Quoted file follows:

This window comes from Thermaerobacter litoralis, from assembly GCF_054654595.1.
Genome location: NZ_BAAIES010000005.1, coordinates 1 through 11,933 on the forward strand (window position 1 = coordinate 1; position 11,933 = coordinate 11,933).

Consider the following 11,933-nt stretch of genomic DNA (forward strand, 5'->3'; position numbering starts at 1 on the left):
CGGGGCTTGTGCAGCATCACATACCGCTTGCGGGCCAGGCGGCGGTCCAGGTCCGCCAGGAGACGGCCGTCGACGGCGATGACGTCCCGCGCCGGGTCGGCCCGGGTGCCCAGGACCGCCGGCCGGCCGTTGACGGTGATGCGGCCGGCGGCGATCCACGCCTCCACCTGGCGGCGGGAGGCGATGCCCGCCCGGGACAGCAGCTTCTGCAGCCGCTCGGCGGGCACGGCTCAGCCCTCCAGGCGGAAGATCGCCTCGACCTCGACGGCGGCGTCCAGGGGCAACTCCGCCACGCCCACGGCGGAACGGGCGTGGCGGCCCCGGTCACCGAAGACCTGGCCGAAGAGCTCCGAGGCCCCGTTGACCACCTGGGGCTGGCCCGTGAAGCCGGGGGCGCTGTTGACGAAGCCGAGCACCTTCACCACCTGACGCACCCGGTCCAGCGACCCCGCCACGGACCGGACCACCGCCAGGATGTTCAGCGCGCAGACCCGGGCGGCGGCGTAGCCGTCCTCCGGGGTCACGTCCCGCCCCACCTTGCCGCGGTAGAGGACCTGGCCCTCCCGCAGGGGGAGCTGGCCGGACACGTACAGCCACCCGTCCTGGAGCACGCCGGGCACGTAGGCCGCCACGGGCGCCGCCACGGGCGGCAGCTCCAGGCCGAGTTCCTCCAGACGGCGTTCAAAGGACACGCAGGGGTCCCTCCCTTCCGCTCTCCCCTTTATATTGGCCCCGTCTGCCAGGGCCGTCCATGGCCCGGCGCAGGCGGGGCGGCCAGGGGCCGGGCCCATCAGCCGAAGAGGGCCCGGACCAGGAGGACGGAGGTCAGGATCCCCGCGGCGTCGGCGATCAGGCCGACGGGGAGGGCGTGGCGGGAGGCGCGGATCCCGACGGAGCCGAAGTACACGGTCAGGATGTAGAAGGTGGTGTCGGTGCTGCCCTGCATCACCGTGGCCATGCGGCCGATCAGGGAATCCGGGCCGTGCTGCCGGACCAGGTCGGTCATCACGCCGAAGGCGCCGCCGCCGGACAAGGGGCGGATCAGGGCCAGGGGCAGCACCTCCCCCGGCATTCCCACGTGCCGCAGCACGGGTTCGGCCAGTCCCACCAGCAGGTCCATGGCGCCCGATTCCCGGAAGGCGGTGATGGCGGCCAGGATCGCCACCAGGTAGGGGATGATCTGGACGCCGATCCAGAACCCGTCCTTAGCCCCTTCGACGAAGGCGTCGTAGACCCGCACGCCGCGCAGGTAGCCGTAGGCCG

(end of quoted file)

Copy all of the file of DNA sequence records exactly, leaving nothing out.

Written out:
This window comes from Thermaerobacter litoralis, from assembly GCF_054654595.1.
Genome location: NZ_BAAIES010000005.1, coordinates 1 through 11,933 on the forward strand (window position 1 = coordinate 1; position 11,933 = coordinate 11,933).

Consider the following 11,933-nt stretch of genomic DNA (forward strand, 5'->3'; position numbering starts at 1 on the left):
CGGGGCTTGTGCAGCATCACATACCGCTTGCGGGCCAGGCGGCGGTCCAGGTCCGCCAGGAGACGGCCGTCGACGGCGATGACGTCCCGCGCCGGGTCGGCCCGGGTGCCCAGGACCGCCGGCCGGCCGTTGACGGTGATGCGGCCGGCGGCGATCCACGCCTCCACCTGGCGGCGGGAGGCGATGCCCGCCCGGGACAGCAGCTTCTGCAGCCGCTCGGCGGGCACGGCTCAGCCCTCCAGGCGGAAGATCGCCTCGACCTCGACGGCGGCGTCCAGGGGCAACTCCGCCACGCCCACGGCGGAACGGGCGTGGCGGCCCCGGTCACCGAAGACCTGGCCGAAGAGCTCCGAGGCCCCGTTGACCACCTGGGGCTGGCCCGTGAAGCCGGGGGCGCTGTTGACGAAGCCGAGCACCTTCACCACCTGACGCACCCGGTCCAGCGACCCCGCCACGGACCGGACCACCGCCAGGATGTTCAGCGCGCAGACCCGGGCGGCGGCGTAGCCGTCCTCCGGGGTCACGTCCCGCCCCACCTTGCCGCGGTAGAGGACCTGGCCCTCCCGCAGGGGGAGCTGGCCGGACACGTACAGCCACCCGTCCTGGAGCACGCCGGGCACGTAGGCCGCCACGGGCGCCGCCACGGGCGGCAGCTCCAGGCCGAGTTCCTCCAGACGGCGTTCAAAGGACACGCAGGGGTCCCTCCCTTCCGCTCTCCCCTTTATATTGGCCCCGTCTGCCAGGGCCGTCCATGGCCCGGCGCAGGCGGGGCGGCCAGGGGCCGGGCCCATCAGCCGAAGAGGGCCCGGACCAGGAGGACGGAGGTCAGGATCCCCGCGGCGTCGGCGATCAGGCCGACGGGGAGGGCGTGGCGGGAGGCGCGGATCCCGACGGAGCCGAAGTACACGGTCAGGATGTAGAAGGTGGTGTCGGTGCTGCCCTGCATCACCGTGGCCATGCGGCCGATCAGGGAATCCGGGCCGTGCTGCCGGACCAGGTCGGTCATCACGCCGAAGGCGCCGCCGCCGGACAAGGGGCGGATCAGGGCCAGGGGCAGCACCTCCCCCGGCATTCCCACGTGCCGCAGCACGGGTTCGGCCAGTCCCACCAGCAGGTCCATGGCGCCCGATTCCCGGAAGGCGGTGATGGCGGCCAGGATCGCCACCAGGTAGGGGATGATCTGGACGCCGATCCAGAACCCGTCCTTAGCCCCTTCGACGAAGGCGTCGTAGACCCGCACGCCGCGCAGGTAGCCGTAGGCCG